The SECRET0_DIGEST and SECRET2_DIGEST are the digest values computed over the secret partitions in OTP holding the tokens and root keys. As described in more detail in the OTP controller specification, these digests have a non-zero value once the partition has been provisioned and write/read access has been locked.

ID State of the Device

If the SECRET2_DIGEST is zero, the device is considered to have “blank” ID state, in which case the CREATOR_ROOT_KEY_* (in OTP) and CREATOR_DIV_KEY (in FLASH) can be written by software. All consumers of these keys are supplied with an invalid value.

If the SECRET2_DIGEST has a nonzero value, the device is considered “creator personalized”, and the CREATOR_ROOT_KEY and CREATOR_DIV_KEY are no longer accessible to software. Actual values are supplied to the consumers. If SECRET2_DIGEST has a nonzero value, the CREATOR_SEED_SW_RW_EN signal will be disabled in PROD, PROD_END and DEV states.

Secret Collateral

Among the OTP life cycle collateral, the following are considered secrets (note there may be other secrets unrelated to life cycle, please see OTP controller specification for more details):

  • *_TOKEN

Specifically this means after OTP sensing, the above entries are unwrapped to obtain the real value. Similarly, during programming, they are wrapped before beginning to be written to OTP.

The function used for this wrapping is the lightweight PRESENT-cipher. The wrapping is a one time event during controlled manufacturing, and unwrapping also cannot be supplied with arbitrary ciphertexts. Thus the system cannot be abused to generate a large number of traces for informational leakage, and thus a fully hardened cipher (such as masked AES) is not required.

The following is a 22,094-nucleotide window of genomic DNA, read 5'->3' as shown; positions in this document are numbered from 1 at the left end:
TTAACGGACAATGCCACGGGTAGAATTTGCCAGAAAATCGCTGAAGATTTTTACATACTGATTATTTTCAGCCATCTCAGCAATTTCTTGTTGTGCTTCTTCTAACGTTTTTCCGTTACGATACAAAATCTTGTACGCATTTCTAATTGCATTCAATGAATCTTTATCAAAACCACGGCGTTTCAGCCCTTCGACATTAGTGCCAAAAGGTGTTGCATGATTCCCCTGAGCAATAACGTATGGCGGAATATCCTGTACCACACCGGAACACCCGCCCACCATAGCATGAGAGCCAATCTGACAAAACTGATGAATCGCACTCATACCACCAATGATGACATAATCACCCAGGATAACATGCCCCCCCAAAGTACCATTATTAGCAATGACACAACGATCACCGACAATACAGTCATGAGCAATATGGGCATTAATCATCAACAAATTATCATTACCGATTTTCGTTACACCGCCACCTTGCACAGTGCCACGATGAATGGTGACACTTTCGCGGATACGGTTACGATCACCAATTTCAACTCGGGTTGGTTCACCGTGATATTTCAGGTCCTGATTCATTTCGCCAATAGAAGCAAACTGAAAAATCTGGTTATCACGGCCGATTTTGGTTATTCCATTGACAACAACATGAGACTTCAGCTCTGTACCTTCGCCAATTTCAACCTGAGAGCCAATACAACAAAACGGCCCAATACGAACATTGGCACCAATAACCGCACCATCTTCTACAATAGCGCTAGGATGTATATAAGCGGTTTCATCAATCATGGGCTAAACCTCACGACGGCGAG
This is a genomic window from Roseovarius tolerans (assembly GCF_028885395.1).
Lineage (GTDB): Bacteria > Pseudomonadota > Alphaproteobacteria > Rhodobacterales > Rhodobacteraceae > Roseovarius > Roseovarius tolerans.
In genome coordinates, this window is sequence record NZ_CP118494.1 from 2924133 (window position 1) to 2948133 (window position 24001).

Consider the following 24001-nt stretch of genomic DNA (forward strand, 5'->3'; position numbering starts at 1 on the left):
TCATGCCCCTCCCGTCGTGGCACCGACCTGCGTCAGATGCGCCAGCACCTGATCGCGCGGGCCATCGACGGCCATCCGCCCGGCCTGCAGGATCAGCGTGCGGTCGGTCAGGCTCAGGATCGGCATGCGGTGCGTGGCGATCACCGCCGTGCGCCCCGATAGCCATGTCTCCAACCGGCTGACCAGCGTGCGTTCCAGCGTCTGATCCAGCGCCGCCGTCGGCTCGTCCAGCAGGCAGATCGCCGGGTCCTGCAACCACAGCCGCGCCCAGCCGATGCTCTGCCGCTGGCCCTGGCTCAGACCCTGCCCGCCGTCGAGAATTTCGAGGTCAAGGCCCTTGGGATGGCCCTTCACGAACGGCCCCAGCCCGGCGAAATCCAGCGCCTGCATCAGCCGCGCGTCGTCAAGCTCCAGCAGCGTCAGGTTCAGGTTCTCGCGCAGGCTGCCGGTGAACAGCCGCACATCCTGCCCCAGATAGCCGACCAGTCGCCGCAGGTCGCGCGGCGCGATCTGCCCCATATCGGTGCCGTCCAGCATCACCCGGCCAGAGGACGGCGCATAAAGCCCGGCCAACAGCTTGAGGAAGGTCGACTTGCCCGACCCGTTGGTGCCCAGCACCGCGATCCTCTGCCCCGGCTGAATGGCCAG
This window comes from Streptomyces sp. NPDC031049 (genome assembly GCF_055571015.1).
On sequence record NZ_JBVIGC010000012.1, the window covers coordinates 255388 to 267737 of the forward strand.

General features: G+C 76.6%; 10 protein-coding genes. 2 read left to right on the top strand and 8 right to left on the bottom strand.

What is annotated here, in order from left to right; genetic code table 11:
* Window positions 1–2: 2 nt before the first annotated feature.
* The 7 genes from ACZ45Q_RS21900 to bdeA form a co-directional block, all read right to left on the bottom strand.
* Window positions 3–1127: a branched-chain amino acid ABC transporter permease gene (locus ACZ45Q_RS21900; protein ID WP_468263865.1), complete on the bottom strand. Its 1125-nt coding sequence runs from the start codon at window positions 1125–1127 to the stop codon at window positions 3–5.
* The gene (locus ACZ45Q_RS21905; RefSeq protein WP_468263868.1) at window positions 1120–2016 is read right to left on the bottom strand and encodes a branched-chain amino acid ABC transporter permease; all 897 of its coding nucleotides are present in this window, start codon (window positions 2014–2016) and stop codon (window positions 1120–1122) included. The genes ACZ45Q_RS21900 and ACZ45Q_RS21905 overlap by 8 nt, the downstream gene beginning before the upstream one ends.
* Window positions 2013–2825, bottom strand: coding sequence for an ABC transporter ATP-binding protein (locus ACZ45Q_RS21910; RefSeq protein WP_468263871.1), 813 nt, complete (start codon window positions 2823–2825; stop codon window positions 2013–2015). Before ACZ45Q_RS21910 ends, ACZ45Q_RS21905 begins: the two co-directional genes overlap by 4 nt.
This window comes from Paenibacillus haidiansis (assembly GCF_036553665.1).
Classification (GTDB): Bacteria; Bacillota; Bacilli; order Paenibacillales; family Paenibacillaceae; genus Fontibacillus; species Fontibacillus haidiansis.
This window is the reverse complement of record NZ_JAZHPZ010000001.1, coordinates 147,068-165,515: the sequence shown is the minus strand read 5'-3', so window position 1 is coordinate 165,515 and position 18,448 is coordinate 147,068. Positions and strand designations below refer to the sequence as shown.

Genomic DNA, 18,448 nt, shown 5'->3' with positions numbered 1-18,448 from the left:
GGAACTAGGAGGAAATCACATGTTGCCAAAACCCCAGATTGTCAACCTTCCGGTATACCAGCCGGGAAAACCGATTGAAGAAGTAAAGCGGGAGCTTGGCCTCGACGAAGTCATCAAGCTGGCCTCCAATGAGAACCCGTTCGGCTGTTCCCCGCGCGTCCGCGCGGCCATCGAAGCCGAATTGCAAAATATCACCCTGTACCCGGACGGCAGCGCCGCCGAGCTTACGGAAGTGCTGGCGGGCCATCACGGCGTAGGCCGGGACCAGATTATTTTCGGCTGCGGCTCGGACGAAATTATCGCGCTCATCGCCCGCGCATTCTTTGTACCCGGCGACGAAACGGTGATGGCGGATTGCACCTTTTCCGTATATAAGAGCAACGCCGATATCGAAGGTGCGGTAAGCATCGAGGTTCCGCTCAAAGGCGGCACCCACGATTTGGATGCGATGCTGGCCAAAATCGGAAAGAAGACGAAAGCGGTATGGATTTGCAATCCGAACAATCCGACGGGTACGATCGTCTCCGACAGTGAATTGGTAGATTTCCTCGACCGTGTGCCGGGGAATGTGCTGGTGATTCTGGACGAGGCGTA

Note also, a global key is used here because there is no other non-volatile location to store a secret key. If PUFs were available (either in memory form or fused form), it could become an appealing alternative to hold a device unique fuse key.

See the OTP controller for more details.

OTP Accessibility Summary and Impact of Life Cycle Signals

A subset of secret collateral is further access-controlled by the life cycle CREATOR_SEED_SW_RW_EN signal. These are


The table below summarizes the software accessibility of all life cycle collateral.

Collateral SW Program SW Read HW Read Comments
LC_STATE no no yes Advanced only by HW. Note that these two items are exposed in decoded form in the life cycle controller CSRs.
SECRET0_DIGEST no yes yes Digest calculation and programming is SW triggered, but the actual calculation is performed by HW.
SECRET2_DIGEST no yes yes

Note that CREATOR_SEED_SW_RW_EN is set to OFF if SECRET2_DIGEST has a nonzero value in PROD, PROD_END and DEV states. SEED_HW_RD_EN only becomes active if SECRET2_DIGEST has a nonzero value in DEV, PROD, PROD_END and RMA states.

Flash Collateral

The flash contains both memory mapped and non-memory mapped partitions. As it pertains to life cycle, the flash contains two sets of important collateral. They are enumerated in the table below. Just as with OTP, the consumer and usage of each is also described.